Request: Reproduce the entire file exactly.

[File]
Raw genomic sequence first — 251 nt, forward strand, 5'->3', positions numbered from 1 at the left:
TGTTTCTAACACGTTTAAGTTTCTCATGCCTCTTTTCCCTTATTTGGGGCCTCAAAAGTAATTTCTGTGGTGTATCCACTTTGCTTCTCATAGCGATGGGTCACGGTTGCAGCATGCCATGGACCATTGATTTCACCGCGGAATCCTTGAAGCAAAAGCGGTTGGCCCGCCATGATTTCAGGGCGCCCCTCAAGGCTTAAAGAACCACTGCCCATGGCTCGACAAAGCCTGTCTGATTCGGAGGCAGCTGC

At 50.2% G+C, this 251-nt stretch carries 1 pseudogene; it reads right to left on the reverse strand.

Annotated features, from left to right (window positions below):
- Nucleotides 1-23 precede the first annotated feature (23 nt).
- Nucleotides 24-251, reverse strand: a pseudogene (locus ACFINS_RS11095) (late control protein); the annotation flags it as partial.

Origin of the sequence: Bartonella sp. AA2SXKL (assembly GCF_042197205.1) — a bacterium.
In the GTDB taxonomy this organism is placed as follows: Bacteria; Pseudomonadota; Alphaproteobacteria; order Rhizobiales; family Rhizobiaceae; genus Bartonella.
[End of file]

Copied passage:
Raw genomic sequence first — 251 nt, forward strand, 5'->3', positions numbered from 1 at the left:
TGTTTCTAACACGTTTAAGTTTCTCATGCCTCTTTTCCCTTATTTGGGGCCTCAAAAGTAATTTCTGTGGTGTATCCACTTTGCTTCTCATAGCGATGGGTCACGGTTGCAGCATGCCATGGACCATTGATTTCACCGCGGAATCCTTGAAGCAAAAGCGGTTGGCCCGCCATGATTTCAGGGCGCCCCTCAAGGCTTAAAGAACCACTGCCCATGGCTCGACAAAGCCTGTCTGATTCGGAGGCAGCTGC

At 50.2% G+C, this 251-nt stretch carries 1 pseudogene; it reads right to left on the reverse strand.

Annotated features, from left to right (window positions below):
- Nucleotides 1-23 precede the first annotated feature (23 nt).
- Nucleotides 24-251, reverse strand: a pseudogene (locus ACFINS_RS11095) (late control protein); the annotation flags it as partial.

Origin of the sequence: Bartonella sp. AA2SXKL (assembly GCF_042197205.1) — a bacterium.
In the GTDB taxonomy this organism is placed as follows: Bacteria; Pseudomonadota; Alphaproteobacteria; order Rhizobiales; family Rhizobiaceae; genus Bartonella.